I like Rod. Always have. But I have never understood his baffling and completely inconsistent ecclesiology. He left the Catholic communion for Orthodoxy, having come to conclusion that the claims of the papacy were false and in sharp reaction to the priest abuse scandals.
However, such scandals are just as present in Orthodoxy. Yet Rod spends most of his scandal coverage time on Catholic scandals, not those in his own communion. Okay. Fair enough. The Catholic Church is bigger news and most Americans have never heard of the Orthodox (sorry, but that’s just a fact, abundantly borne out by the Protestant and post-Protestant rhetoric about how “Rome” invented the Eucharist, and “Mary worship” and a dozen other features of apostolic teaching Catholics and Orthdox have in common).
But here’s the thing: when Rod covers Rome, it is abundantly clear that his theology of the Church is way out in left field for somebody who is supposed to be Orthodox. Case in point, this latest in a long line of papal power play fantasies in which Francis (as both JPII and Benedict were fantasized to do) kick ass and take names and start exercising that raw papal dictatorial power to just boot out large portions of the Church.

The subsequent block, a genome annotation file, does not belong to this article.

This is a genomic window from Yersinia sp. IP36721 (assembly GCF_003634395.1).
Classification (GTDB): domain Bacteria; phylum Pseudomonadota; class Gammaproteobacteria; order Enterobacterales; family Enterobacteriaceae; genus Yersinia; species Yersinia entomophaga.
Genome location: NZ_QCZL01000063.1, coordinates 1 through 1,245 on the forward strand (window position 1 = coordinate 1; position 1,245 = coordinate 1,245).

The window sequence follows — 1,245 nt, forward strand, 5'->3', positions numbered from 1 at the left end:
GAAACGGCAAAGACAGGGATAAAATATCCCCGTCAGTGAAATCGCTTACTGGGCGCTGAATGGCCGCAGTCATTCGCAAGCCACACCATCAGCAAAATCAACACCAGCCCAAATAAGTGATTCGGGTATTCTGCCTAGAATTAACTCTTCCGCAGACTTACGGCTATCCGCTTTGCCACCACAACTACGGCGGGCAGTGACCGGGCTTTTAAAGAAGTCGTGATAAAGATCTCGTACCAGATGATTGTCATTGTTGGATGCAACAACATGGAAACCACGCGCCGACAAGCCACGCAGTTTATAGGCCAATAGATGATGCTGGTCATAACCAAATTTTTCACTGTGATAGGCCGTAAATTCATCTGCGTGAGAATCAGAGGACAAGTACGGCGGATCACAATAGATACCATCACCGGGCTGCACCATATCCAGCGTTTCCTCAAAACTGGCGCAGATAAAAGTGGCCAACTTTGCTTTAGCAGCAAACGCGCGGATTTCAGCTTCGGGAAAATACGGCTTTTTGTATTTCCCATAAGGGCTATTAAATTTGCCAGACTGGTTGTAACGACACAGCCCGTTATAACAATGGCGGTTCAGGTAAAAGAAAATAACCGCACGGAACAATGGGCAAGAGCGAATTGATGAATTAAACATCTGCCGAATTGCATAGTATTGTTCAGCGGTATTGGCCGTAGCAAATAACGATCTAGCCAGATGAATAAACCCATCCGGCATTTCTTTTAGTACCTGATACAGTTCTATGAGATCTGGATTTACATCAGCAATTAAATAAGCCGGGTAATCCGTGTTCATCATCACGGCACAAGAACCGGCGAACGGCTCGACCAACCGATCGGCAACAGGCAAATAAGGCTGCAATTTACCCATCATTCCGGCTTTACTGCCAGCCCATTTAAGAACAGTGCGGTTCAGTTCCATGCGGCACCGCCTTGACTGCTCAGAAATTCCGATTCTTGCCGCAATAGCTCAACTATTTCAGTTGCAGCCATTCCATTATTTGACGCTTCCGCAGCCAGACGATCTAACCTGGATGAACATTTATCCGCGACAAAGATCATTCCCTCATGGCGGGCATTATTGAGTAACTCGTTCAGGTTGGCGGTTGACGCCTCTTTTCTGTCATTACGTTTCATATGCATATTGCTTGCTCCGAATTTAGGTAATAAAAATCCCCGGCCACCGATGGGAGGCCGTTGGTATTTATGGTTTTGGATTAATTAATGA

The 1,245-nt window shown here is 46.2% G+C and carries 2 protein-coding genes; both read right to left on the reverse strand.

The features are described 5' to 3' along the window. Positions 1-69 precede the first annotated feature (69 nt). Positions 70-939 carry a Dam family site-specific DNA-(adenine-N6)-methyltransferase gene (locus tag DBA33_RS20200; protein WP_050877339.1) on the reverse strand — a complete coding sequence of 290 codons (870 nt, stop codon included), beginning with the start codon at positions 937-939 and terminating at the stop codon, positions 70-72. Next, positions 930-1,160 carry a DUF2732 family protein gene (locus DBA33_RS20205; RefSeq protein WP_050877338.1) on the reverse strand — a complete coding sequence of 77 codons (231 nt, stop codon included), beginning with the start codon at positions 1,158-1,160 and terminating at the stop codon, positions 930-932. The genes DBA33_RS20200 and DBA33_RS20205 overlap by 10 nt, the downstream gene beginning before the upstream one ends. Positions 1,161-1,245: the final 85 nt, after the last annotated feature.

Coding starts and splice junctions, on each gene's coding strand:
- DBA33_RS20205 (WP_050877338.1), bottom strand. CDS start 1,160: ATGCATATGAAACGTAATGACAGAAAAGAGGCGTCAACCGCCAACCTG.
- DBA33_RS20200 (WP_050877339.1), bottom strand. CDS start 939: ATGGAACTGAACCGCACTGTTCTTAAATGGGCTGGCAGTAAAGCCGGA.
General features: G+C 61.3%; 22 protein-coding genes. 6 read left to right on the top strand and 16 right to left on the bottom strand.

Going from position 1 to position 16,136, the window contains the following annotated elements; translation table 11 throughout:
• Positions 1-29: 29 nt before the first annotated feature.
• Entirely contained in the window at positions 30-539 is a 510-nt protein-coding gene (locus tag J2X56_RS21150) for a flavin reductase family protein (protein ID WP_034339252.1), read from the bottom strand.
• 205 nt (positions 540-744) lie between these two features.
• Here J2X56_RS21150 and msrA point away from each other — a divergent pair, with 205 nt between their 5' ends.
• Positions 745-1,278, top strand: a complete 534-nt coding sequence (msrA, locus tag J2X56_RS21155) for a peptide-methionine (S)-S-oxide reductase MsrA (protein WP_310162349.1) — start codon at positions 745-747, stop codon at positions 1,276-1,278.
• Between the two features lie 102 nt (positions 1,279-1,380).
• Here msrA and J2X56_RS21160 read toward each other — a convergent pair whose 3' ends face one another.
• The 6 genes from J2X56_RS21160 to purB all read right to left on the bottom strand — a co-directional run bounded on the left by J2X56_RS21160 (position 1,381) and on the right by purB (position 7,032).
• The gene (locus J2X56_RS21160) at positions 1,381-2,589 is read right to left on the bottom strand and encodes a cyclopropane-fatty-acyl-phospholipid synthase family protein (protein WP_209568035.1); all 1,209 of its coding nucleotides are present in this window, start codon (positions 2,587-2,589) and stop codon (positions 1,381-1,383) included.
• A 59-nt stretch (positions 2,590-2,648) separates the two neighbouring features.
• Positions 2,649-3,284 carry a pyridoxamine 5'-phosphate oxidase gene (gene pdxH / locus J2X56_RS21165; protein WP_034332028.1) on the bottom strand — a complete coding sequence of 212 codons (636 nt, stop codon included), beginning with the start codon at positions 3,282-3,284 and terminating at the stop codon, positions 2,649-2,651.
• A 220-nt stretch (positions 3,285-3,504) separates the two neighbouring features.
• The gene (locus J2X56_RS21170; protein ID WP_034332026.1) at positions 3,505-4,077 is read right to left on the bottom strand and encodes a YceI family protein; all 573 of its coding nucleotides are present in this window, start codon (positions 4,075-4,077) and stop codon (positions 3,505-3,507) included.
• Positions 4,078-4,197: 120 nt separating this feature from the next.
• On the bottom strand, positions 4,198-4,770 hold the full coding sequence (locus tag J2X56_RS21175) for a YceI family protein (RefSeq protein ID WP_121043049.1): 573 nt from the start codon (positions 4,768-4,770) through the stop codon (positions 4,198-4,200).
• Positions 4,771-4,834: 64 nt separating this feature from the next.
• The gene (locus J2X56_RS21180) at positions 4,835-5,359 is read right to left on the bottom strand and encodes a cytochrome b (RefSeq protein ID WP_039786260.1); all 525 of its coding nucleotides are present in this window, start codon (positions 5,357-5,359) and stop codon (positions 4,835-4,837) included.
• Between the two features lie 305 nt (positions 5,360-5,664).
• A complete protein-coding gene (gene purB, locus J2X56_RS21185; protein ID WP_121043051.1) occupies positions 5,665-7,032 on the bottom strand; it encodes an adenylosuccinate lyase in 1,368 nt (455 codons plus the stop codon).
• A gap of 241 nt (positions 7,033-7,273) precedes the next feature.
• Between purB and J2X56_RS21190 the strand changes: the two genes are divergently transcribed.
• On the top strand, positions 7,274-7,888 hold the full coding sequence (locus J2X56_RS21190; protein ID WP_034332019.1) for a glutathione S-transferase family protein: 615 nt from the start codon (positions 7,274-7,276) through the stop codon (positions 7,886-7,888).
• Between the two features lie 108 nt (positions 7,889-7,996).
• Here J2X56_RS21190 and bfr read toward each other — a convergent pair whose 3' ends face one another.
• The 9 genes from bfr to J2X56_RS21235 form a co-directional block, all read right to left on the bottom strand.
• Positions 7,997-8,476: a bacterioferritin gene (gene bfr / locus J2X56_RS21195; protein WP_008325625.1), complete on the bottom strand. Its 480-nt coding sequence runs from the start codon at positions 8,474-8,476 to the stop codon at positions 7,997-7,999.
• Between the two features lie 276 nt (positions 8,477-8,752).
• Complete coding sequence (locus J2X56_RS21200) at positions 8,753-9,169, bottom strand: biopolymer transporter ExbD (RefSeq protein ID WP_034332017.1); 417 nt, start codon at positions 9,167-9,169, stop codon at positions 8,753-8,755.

This utterly ultramontane vision of the papacy is about as far as you can get from what the Orthodox believe or want the bishop of Rome to be. But if anything is a fixture of Rod’s writing about the Pope, it is his dream of a Pope turning, not just to the Curia, but to a large percentage of the world’s bishops and saying “You! Out!” with the “stroke of a pen.” Nothing on earth could be a less Orthodox conception of, or hope for, the bishop of Rome. So I don’t get why Rod, in becoming Orthodox, has retained an ultramontane view of the papacy.
Personally, I think the deathless fantasy of Traditionalists that, this time for sure, the pope is finally going to get his Innocent III on and start purging the Church of the Impure is the #1 symptom of the bubble of unreality in which Traditionalists far too often live. They need to cope with the fact that Ut Unum Sint (seriously, read it) was not JPII’s personal opinion but a teaching letter of the Church and that it has charted a course for the Pope away from these fantasies of a Pontiff who kicks ass and takes names. But with Catholic Traditionalists, there is at least the consistency of harking back to a tradition that included Innocent III and Julius II. But I cannot fathom converting to a tradition that specifically repudiates the notion of the Pope as Universal Shepherd and then longing for him to do exactly when that tradition says is neither lawful nor advisable.